Anonymous: I’m sure there were people who would have tried to help if I had reached out to them, but one of my main goals in life was to win everyone’s approval. I was a performer. So I ended up leading this double life, where I was the star of the youth group and the school clubs, but was just melting down inside, driven by these uncontrollable compulsions. When I was about fifteen I confided in a youth minister from a church in a nearby town. He responded by not only sharing his own story of sexual trauma and depression, but he came on to me sexually. Even though he didn’t force himself on me, there was a huge feeling of betrayal for being sexualized by this adult.
RJ: Did your stress cause you to have trouble coping with the challenges of being the star student?
Anonymous: Oh, yes. You can only keep so many plates spinning at once without dropping some. I was very depressed in private—isolating in my room and having trouble keeping my grades up. I was suicidal at times, and my parents would actually use the idea of “getting me some help” as a sort of threat. You know, “If you don’t shape up we might have to get you some help or something…” like that would just be mortifying to them.
RJ: How did you finally get the support you needed?
Anonymous: Well, fortunately I married a very grounded, supportive Christian man, and with his encouragement I sought therapy from a number of different professionals, and also found a Christian twelve step recovery group which has been very effective, too. Even though it is an OA (Overeaters Anonymous) group, the principles apply well to any compulsive behavior because they point you inside, to your spirit. I’ve also found that medication for my depression was essential for certain periods of time, to support my mood enough to build the behavioral coping skills I was trying to work on. Basically, though, I learned that when I work with Christ to see that my spiritual and emotional needs get met, that makes it possible to change the behavioral stuff.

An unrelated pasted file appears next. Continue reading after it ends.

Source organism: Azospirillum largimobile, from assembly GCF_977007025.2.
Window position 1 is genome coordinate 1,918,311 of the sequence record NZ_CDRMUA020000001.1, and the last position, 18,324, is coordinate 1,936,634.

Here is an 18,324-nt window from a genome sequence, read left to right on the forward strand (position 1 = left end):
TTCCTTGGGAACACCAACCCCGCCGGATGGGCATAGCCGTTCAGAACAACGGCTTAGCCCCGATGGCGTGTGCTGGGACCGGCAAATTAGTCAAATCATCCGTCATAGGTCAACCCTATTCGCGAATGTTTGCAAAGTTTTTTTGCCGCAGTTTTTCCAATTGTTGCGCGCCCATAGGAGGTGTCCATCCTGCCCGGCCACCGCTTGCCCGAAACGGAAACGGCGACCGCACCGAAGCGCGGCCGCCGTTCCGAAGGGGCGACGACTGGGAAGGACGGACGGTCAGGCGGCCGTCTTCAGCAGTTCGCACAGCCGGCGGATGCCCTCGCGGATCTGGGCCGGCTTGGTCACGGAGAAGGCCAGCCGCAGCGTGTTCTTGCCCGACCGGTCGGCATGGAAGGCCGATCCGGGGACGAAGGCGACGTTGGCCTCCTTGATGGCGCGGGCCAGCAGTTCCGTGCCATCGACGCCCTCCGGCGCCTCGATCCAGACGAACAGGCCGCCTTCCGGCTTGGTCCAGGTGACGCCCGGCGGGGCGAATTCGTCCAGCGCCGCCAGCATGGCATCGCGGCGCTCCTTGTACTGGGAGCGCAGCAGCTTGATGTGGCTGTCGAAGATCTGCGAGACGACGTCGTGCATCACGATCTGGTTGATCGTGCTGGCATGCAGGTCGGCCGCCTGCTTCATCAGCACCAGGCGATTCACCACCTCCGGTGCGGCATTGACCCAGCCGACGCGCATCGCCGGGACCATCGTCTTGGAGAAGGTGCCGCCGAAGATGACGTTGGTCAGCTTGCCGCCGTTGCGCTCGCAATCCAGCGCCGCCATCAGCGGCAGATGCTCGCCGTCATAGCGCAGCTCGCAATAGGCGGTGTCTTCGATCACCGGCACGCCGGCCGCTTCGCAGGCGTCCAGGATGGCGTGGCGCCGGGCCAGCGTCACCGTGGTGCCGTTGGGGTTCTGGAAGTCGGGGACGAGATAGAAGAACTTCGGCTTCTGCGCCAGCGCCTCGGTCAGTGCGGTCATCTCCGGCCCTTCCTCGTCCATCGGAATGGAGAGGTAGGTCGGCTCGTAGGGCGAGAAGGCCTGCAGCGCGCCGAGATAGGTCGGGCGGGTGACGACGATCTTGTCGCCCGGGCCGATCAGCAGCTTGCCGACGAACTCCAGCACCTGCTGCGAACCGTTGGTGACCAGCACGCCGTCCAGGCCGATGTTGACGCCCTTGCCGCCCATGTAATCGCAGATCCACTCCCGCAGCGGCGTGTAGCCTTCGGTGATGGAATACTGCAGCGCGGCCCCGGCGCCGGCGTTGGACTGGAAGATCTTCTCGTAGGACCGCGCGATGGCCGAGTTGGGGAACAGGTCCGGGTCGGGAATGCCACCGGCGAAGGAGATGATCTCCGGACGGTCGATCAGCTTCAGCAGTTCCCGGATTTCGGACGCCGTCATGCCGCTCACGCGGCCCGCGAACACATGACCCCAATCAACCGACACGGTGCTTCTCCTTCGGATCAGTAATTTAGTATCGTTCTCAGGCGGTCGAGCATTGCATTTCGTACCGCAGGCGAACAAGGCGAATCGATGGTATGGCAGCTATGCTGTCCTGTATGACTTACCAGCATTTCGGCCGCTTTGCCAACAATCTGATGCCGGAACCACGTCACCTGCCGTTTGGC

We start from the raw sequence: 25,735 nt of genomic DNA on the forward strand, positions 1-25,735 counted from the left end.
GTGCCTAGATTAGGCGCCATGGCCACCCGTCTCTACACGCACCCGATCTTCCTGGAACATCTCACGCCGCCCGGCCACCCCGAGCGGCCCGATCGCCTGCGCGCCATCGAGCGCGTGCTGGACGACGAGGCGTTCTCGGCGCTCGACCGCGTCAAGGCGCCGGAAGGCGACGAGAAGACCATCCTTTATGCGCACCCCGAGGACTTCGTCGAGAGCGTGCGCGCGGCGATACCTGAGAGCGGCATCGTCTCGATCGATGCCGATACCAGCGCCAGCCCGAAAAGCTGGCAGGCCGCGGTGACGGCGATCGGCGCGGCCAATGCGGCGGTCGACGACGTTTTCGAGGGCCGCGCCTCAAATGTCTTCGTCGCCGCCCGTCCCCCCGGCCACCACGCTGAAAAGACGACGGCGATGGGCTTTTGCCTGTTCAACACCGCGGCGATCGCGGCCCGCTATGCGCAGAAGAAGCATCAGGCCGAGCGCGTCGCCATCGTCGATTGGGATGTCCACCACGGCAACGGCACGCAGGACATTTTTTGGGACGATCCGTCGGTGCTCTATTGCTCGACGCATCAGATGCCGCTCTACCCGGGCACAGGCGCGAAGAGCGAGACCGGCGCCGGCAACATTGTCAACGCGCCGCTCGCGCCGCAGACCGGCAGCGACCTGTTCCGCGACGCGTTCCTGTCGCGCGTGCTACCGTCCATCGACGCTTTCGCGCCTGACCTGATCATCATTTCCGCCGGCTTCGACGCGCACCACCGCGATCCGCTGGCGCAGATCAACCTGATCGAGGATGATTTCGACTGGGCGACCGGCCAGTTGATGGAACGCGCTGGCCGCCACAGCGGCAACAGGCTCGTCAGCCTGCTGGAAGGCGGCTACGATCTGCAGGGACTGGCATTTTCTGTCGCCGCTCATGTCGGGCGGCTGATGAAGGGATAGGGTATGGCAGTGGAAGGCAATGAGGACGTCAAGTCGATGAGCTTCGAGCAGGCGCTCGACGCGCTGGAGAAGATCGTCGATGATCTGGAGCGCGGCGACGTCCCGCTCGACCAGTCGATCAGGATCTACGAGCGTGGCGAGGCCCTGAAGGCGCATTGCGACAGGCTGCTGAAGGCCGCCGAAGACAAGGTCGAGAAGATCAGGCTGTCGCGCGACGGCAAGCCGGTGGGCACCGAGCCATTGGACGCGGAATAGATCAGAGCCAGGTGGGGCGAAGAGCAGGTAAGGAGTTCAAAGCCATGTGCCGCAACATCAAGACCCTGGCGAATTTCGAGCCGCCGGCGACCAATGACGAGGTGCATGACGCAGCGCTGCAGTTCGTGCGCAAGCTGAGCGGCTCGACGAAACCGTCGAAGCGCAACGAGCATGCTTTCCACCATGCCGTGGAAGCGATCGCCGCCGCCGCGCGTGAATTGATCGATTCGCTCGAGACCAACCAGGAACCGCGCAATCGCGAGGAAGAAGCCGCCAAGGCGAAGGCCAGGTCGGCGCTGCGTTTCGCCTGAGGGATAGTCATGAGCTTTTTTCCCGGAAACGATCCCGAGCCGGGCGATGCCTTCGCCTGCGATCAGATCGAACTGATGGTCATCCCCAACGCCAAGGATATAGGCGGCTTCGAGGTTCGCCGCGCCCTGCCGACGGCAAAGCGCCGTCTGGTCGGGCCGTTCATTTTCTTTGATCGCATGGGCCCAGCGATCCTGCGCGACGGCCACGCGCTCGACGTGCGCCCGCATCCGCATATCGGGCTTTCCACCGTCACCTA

1. I have had some of these experiences, but don’t think I am a sex addict. How do I know if I am an addict?
If you are concerned you might be an addict, you can learn more by reading Characteristics of Addictions. The reader should realize, however, that not all of life’s problems rise to the level of addictions. The term “addict” is neither a judgment nor a prison from which you never escape. The truth is that all people experience brokenness in their lives. Whether this develops into an addiction or not, a person should not ignore any problematic areas in his or her life. To learn more about brokenness, read Understanding Intimacy Disorder.